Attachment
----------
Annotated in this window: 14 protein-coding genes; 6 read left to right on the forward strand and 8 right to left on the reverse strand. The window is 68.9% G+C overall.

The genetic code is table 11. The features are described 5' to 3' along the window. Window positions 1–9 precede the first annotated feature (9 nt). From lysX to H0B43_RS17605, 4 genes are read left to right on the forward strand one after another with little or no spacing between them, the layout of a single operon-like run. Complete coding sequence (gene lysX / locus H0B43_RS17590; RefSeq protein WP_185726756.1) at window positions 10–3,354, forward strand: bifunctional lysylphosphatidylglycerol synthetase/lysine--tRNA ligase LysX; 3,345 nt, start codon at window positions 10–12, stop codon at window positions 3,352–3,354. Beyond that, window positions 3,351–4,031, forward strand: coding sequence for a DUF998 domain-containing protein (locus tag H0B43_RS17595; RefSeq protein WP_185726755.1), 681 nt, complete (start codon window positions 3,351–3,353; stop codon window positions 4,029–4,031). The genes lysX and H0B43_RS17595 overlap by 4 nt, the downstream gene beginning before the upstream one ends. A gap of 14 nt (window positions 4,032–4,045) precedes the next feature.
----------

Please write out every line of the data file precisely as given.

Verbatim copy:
Annotated in this window: 14 protein-coding genes; 6 read left to right on the forward strand and 8 right to left on the reverse strand. The window is 68.9% G+C overall.

The genetic code is table 11. The features are described 5' to 3' along the window. Window positions 1–9 precede the first annotated feature (9 nt). From lysX to H0B43_RS17605, 4 genes are read left to right on the forward strand one after another with little or no spacing between them, the layout of a single operon-like run. Complete coding sequence (gene lysX / locus H0B43_RS17590; RefSeq protein WP_185726756.1) at window positions 10–3,354, forward strand: bifunctional lysylphosphatidylglycerol synthetase/lysine--tRNA ligase LysX; 3,345 nt, start codon at window positions 10–12, stop codon at window positions 3,352–3,354. Beyond that, window positions 3,351–4,031, forward strand: coding sequence for a DUF998 domain-containing protein (locus tag H0B43_RS17595; RefSeq protein WP_185726755.1), 681 nt, complete (start codon window positions 3,351–3,353; stop codon window positions 4,029–4,031). The genes lysX and H0B43_RS17595 overlap by 4 nt, the downstream gene beginning before the upstream one ends. A gap of 14 nt (window positions 4,032–4,045) precedes the next feature.